Glucose monitoring technology, including continuous glucose monitoring systems, plays a vital role in protecting the health of individuals who suffer from issues related to blood sugar and insulin production. In the past, individuals who needed to check their blood glucose levels would typically need to obtain a blood sample, often through a prick on the finger, and the sample would then need to be manually inserted into a testing device for analysis. Unfortunately, this method can be time-consuming, and it relies on the user remembering to take measurements at various times throughout the day. This could also mean missing regular testing during the night due to sleep.

Today, however, advanced glucose monitoring using technology like the Dexcom G6 can provide real-time data 24 hours a day for people who need continuous monitoring. Modern monitoring provides important information regarding overall health as it relates to glucose levels, allowing for faster treatment in the event of an emergency. This is vital for patients who are diabetic or for patients who may be at risk for developing health conditions related to fluctuating or uneven blood glucose.

How Does the Dexcom G6 Work?
Unlike traditional glucose testing, the Dexcom G6 and similar systems involve the insertion of a sensor into an area around the body’s midsection. The sensor regularly tests blood glucose levels and sends the results back to a receiver that the user keeps on-hand. The receiver compiles the data and can also alert the patient if a reading is displaying signs of danger. These results can also be uploaded into software that is used by the user’s physician to decide on a treatment plan or make adjustments to a patient’s lifestyle.

Medicare Coverage for Dexcom G6 Equipment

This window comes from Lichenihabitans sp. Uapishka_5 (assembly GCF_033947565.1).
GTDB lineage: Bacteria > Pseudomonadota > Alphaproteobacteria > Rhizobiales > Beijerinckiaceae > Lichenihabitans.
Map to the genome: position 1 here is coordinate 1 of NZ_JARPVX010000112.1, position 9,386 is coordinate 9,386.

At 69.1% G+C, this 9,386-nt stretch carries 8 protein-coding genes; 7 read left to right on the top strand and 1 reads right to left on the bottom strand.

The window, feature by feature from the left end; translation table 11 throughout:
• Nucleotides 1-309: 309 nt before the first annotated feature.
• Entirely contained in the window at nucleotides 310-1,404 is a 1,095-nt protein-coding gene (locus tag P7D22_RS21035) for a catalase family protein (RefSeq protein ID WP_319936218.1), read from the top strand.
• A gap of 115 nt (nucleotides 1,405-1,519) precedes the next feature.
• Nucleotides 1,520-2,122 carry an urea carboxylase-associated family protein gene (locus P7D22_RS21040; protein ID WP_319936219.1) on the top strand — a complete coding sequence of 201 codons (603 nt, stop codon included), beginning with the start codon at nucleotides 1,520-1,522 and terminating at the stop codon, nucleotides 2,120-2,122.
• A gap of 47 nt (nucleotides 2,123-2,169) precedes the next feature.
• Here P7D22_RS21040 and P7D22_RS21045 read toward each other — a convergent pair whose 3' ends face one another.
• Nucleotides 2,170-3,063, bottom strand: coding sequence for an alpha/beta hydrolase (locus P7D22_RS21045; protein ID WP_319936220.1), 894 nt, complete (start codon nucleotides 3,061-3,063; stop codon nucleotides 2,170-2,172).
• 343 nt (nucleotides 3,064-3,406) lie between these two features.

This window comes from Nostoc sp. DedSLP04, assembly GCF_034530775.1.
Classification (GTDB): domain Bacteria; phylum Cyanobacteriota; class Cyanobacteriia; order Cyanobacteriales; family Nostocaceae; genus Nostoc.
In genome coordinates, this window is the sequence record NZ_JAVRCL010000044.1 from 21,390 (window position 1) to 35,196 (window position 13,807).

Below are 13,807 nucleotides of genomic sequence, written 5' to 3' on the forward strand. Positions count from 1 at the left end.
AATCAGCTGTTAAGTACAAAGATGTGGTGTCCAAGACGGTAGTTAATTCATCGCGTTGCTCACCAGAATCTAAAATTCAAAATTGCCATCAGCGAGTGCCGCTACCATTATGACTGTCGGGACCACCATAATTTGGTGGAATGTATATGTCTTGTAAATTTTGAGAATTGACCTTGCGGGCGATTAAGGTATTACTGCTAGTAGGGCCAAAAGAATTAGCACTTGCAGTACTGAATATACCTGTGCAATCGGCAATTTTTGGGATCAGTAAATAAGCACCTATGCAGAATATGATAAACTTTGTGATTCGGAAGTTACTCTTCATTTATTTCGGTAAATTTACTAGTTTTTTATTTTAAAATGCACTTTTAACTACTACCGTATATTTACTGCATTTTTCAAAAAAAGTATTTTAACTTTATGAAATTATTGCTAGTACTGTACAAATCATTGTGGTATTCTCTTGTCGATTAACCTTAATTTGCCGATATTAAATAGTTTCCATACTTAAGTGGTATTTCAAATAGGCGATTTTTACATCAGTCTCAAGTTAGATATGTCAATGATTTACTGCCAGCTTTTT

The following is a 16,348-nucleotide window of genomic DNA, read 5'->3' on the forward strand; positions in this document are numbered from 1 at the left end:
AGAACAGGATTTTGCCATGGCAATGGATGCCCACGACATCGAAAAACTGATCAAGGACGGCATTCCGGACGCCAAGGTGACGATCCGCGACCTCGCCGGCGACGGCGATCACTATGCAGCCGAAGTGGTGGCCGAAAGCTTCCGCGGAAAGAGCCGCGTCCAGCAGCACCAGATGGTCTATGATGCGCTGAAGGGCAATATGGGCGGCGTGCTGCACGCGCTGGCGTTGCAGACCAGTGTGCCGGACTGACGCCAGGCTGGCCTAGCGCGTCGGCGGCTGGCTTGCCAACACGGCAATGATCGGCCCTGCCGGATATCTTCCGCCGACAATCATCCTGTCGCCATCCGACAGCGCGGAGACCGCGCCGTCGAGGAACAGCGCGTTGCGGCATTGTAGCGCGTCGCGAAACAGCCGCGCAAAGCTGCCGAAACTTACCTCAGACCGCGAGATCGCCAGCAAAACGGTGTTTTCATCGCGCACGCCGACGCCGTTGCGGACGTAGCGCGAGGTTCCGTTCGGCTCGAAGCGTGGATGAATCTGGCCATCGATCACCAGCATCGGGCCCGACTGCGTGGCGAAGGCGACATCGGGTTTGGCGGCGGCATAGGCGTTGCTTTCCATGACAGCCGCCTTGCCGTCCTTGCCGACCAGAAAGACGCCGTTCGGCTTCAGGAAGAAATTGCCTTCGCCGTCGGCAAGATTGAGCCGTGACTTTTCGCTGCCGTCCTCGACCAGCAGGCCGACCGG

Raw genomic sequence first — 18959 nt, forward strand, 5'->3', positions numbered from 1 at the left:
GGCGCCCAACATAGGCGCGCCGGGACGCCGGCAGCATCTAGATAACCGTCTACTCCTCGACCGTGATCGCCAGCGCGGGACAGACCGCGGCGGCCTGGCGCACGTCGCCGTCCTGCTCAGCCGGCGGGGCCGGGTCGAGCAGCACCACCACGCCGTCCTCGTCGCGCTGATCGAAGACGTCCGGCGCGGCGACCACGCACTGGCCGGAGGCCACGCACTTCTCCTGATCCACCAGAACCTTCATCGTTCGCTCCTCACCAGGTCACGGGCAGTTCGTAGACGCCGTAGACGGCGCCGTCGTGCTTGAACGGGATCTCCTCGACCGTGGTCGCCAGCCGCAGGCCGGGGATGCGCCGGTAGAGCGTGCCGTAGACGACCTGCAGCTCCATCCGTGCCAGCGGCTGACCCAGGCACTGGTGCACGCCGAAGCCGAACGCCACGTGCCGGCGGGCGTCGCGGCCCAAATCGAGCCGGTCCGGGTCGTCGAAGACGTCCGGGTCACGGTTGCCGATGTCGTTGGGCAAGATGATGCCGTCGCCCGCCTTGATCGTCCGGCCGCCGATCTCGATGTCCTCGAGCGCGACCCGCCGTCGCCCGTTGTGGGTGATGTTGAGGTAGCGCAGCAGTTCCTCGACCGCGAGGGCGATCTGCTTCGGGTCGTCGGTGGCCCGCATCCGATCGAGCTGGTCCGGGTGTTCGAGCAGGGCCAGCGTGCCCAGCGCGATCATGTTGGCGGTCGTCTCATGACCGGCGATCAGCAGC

In most cases, Medicare benefits will cover Dexcom G6 equipment under a fee-for-service agreement. This is the case for Original Medicare recipients, and the equipment will generally be covered under Part B as the device will be considered durable medical equipment. It also may be possible that Medicare Part A will provide coverage if a Dexcom G6 system is administered during a stay in a skilled nursing facility or as an inpatient in a hospital as long as the equipment is considered a medical necessity.

According to Dexcom, the manufacturer of the Dexcom G6, the company does not currently accept Medicare Advantage plans. If you have a Medicare Advantage plan and you are in need of glucose monitoring equipment or traditional testing supplies, speak with your plan manager to discuss your individual healthcare options. Even if you aren’t able to receive coverage for the Dexcom G6, you may qualify for Medicare benefits that cover similar systems that provide continuous glucose monitoring technology. Dexcom also states that Medicare recipients who are prescribed a Dexcom G6 system will need to schedule follow-up appointments every six months for testing and monitoring in order to continue receiving coverage for the Dexcom G6.

Lifestyle Changes and Your Overall Health
Although this is not true in all cases, some patients facing conditions like diabetes may be able to improve their glucose levels and blood health by making lifestyle changes. These changes may include altering a diet by eliminating certain foods, adding exercise into a daily routine, improving sleep and managing stress levels. As a result, you should speak with your physician to see if there are non-medical changes that can be made in your life to reduce the need for medications and glucose testing.

With this stated, an imbalance in glucose levels can lead to severe health consequences, so you should never make big changes to your diet or exercise routine without discussing your situation with a qualified health professional first. Attempting to make changes, especially when you are already taking medications to control glucose levels, can lead to the potential for organ damage and even death. Also, if you do utilize a continuous glucose monitoring system or any other type of diabetes treatment, you should follow all directions exactly to reduce the potential for complications, inaccurate readings and damage to the equipment or your body.

Related articles:

Does Medicare Cover Glucose Monitors?(Opens in a new browser tab)

Does Medicare Cover Glucerna? (Opens in a new browser tab)